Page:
Ah, the Wild West! Wide open plains, beautiful sunsets, and thundering herds. Days when the cowboy was king, and good guys always wore white. The love affair with the American West has stood the test of time and survived competition from sports, electronic gadgets, and reality.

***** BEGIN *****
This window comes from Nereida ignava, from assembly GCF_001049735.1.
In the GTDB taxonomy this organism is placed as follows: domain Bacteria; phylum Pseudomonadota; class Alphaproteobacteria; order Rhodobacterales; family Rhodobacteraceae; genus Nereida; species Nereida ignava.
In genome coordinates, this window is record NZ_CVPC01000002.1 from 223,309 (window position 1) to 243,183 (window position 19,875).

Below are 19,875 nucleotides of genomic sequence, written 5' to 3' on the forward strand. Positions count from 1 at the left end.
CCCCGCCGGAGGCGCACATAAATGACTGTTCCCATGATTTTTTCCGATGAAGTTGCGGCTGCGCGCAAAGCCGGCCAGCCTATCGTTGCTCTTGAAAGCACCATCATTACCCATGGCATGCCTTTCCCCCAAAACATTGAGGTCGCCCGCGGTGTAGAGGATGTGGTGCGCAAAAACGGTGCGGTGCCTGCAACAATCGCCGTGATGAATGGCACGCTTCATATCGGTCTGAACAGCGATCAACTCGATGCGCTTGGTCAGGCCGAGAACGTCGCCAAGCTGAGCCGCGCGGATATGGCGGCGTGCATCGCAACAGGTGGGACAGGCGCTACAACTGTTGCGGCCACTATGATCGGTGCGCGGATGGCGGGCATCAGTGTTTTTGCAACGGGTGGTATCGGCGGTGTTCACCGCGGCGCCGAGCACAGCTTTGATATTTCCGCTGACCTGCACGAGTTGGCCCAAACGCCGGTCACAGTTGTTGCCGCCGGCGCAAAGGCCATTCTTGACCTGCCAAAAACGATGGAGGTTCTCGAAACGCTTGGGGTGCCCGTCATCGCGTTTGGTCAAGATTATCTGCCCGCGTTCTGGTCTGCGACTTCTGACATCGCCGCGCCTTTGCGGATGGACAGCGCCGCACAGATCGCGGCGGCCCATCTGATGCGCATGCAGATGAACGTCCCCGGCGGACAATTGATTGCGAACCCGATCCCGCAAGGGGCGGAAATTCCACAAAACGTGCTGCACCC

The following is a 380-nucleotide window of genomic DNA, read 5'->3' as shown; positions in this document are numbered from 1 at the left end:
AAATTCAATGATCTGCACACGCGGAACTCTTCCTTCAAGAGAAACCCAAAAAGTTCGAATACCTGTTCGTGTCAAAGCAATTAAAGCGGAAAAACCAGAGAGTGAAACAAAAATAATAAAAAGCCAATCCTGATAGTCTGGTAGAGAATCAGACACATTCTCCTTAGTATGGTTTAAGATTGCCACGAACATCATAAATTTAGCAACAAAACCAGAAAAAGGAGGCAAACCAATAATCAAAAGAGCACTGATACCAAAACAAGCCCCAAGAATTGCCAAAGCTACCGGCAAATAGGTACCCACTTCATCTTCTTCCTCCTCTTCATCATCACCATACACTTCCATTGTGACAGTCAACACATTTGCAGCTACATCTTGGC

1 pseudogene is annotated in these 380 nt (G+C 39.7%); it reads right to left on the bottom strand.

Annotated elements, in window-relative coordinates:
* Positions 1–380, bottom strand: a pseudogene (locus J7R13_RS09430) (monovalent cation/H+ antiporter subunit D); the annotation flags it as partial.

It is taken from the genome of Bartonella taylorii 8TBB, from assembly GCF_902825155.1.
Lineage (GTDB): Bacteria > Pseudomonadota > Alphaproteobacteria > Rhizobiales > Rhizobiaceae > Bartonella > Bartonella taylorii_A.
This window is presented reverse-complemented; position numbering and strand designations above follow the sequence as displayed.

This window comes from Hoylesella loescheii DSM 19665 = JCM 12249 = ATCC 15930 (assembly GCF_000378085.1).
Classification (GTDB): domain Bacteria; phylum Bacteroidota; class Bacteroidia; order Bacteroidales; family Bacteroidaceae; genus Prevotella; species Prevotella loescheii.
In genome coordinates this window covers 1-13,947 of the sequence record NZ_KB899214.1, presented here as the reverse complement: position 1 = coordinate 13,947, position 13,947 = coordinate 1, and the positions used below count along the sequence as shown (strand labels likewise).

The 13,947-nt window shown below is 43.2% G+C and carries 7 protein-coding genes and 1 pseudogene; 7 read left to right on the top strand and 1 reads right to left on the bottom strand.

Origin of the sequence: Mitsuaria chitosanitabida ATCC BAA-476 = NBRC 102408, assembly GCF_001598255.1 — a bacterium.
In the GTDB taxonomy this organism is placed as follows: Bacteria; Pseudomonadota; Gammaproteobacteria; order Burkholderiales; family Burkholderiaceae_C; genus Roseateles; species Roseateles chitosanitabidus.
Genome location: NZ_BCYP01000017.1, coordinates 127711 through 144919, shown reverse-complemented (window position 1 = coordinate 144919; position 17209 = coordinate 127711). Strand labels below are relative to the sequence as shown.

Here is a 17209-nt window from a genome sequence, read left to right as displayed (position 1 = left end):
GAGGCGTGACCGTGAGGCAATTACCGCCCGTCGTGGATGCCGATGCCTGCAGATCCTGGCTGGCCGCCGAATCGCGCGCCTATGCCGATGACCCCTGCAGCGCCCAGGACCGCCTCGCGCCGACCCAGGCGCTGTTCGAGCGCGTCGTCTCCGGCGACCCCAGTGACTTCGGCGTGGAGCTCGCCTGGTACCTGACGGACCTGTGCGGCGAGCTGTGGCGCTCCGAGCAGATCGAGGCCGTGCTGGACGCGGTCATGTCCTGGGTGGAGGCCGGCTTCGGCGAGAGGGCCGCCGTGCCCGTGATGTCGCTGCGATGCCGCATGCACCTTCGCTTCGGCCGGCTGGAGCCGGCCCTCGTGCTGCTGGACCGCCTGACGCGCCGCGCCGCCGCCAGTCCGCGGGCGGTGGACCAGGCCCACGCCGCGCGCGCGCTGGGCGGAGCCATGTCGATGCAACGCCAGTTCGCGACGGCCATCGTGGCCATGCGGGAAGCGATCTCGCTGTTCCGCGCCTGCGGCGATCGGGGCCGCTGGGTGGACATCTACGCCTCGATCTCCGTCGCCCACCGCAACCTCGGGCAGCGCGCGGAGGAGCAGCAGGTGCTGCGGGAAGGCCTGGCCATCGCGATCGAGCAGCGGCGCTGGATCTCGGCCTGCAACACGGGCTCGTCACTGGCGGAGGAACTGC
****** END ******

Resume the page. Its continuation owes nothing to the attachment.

Wanted Dead or Alive presents the first-ever comprehensive look at how the American West has been depicted in popular culture. Following Richard Aquila's introduction, which examines the birth and growth of the pop culture West in the context of American history, noted experts explore developments in popular Western fiction, major forms of live Western entertainment, trends in Western movies and television shows, images of the West in popular music, and visual images of the West in popular art and advertising. For the reader on the trail of even more information, each section of the book concludes with suggestions for further reading.